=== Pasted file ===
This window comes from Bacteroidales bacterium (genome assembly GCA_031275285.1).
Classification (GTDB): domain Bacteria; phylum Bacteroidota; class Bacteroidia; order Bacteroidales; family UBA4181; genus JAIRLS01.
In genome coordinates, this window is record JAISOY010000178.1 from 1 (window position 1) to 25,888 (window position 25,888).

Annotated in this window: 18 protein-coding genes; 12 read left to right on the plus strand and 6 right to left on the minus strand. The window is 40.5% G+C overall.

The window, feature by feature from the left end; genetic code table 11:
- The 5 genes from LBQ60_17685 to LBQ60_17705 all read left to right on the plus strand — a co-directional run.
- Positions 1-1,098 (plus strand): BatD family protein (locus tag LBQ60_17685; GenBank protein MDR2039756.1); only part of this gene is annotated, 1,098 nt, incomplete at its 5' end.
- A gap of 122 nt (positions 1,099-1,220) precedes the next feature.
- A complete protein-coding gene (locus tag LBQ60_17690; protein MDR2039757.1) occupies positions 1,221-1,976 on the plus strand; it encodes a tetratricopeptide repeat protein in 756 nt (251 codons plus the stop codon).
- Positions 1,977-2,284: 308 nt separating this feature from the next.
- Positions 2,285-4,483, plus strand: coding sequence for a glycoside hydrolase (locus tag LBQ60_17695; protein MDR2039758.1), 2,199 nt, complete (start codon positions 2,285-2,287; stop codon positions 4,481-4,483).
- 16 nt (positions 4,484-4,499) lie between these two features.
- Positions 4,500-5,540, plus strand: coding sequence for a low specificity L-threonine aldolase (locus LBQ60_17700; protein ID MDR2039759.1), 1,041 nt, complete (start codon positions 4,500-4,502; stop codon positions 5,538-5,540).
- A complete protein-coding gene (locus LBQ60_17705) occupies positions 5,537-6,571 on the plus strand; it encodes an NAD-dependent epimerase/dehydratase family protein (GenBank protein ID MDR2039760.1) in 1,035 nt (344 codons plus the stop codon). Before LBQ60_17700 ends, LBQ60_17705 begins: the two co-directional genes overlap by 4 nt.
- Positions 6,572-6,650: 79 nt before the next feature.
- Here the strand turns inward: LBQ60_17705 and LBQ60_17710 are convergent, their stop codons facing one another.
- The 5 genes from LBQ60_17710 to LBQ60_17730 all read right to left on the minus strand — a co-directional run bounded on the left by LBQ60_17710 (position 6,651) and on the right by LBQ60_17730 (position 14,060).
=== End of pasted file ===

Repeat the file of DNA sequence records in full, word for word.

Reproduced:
This window comes from Bacteroidales bacterium (genome assembly GCA_031275285.1).
Classification (GTDB): domain Bacteria; phylum Bacteroidota; class Bacteroidia; order Bacteroidales; family UBA4181; genus JAIRLS01.
In genome coordinates, this window is record JAISOY010000178.1 from 1 (window position 1) to 25,888 (window position 25,888).

Annotated in this window: 18 protein-coding genes; 12 read left to right on the plus strand and 6 right to left on the minus strand. The window is 40.5% G+C overall.

The window, feature by feature from the left end; genetic code table 11:
- The 5 genes from LBQ60_17685 to LBQ60_17705 all read left to right on the plus strand — a co-directional run.
- Positions 1-1,098 (plus strand): BatD family protein (locus tag LBQ60_17685; GenBank protein MDR2039756.1); only part of this gene is annotated, 1,098 nt, incomplete at its 5' end.
- A gap of 122 nt (positions 1,099-1,220) precedes the next feature.
- A complete protein-coding gene (locus tag LBQ60_17690; protein MDR2039757.1) occupies positions 1,221-1,976 on the plus strand; it encodes a tetratricopeptide repeat protein in 756 nt (251 codons plus the stop codon).
- Positions 1,977-2,284: 308 nt separating this feature from the next.
- Positions 2,285-4,483, plus strand: coding sequence for a glycoside hydrolase (locus tag LBQ60_17695; protein MDR2039758.1), 2,199 nt, complete (start codon positions 2,285-2,287; stop codon positions 4,481-4,483).
- 16 nt (positions 4,484-4,499) lie between these two features.
- Positions 4,500-5,540, plus strand: coding sequence for a low specificity L-threonine aldolase (locus LBQ60_17700; protein ID MDR2039759.1), 1,041 nt, complete (start codon positions 4,500-4,502; stop codon positions 5,538-5,540).
- A complete protein-coding gene (locus LBQ60_17705) occupies positions 5,537-6,571 on the plus strand; it encodes an NAD-dependent epimerase/dehydratase family protein (GenBank protein ID MDR2039760.1) in 1,035 nt (344 codons plus the stop codon). Before LBQ60_17700 ends, LBQ60_17705 begins: the two co-directional genes overlap by 4 nt.
- Positions 6,572-6,650: 79 nt before the next feature.
- Here the strand turns inward: LBQ60_17705 and LBQ60_17710 are convergent, their stop codons facing one another.
- The 5 genes from LBQ60_17710 to LBQ60_17730 all read right to left on the minus strand — a co-directional run bounded on the left by LBQ60_17710 (position 6,651) and on the right by LBQ60_17730 (position 14,060).